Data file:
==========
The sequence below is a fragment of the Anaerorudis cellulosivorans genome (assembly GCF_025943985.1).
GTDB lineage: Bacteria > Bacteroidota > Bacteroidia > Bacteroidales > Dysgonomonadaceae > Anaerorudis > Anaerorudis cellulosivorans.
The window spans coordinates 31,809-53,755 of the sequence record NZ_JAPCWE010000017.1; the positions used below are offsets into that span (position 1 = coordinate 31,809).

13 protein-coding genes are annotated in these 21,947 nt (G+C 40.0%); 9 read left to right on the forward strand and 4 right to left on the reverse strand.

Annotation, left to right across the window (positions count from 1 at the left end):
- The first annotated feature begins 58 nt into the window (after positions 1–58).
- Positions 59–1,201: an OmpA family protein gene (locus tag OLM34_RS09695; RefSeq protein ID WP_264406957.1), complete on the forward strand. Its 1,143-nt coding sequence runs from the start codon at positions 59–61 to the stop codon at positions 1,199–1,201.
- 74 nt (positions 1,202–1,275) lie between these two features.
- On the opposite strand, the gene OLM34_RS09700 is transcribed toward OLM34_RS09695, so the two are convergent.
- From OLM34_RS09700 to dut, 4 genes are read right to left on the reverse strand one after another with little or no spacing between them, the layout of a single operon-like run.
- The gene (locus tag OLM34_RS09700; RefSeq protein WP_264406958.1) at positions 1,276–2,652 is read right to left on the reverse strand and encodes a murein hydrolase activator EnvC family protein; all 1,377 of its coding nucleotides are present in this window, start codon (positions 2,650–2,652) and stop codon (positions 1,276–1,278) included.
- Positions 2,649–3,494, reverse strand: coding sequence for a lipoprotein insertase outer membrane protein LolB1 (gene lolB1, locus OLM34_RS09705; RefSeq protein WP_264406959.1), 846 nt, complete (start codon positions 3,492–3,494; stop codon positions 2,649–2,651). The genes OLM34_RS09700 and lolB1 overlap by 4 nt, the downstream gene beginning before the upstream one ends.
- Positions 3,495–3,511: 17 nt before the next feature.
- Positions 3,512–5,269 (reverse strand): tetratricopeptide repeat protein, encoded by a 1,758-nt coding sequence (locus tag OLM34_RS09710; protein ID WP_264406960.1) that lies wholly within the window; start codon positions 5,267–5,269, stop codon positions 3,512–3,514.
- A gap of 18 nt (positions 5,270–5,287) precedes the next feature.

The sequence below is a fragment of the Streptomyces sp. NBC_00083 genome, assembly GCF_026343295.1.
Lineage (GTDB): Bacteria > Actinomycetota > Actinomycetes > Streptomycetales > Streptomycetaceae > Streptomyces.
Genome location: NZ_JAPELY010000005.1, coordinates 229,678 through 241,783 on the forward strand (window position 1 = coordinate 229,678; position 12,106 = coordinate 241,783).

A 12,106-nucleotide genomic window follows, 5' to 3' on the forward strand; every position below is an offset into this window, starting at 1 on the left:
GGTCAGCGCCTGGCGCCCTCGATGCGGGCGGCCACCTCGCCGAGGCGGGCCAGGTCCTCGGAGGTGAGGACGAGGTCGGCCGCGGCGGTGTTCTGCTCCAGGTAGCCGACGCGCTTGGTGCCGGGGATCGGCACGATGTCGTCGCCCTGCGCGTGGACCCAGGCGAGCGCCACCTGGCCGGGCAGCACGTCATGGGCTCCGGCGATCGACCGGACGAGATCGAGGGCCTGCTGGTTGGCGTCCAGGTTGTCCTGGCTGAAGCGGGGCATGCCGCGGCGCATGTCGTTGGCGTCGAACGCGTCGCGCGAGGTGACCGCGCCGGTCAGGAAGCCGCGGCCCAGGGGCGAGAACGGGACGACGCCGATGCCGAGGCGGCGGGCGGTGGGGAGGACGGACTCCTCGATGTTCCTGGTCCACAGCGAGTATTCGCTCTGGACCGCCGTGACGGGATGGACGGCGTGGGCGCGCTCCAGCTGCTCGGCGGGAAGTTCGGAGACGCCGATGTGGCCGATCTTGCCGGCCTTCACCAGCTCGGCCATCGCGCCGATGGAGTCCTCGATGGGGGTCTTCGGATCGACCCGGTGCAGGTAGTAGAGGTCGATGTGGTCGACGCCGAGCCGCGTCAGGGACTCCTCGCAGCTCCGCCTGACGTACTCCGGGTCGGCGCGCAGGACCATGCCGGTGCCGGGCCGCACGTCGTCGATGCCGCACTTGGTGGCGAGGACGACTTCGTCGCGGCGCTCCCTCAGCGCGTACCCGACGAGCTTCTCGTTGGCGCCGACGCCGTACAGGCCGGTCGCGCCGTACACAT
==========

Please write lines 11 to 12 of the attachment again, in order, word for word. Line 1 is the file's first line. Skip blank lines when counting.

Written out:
- The gene (locus tag OLM34_RS09700; RefSeq protein WP_264406958.1) at positions 1,276–2,652 is read right to left on the reverse strand and encodes a murein hydrolase activator EnvC family protein; all 1,377 of its coding nucleotides are present in this window, start codon (positions 2,650–2,652) and stop codon (positions 1,276–1,278) included.
- Positions 2,649–3,494, reverse strand: coding sequence for a lipoprotein insertase outer membrane protein LolB1 (gene lolB1, locus OLM34_RS09705; RefSeq protein WP_264406959.1), 846 nt, complete (start codon positions 3,492–3,494; stop codon positions 2,649–2,651). The genes OLM34_RS09700 and lolB1 overlap by 4 nt, the downstream gene beginning before the upstream one ends.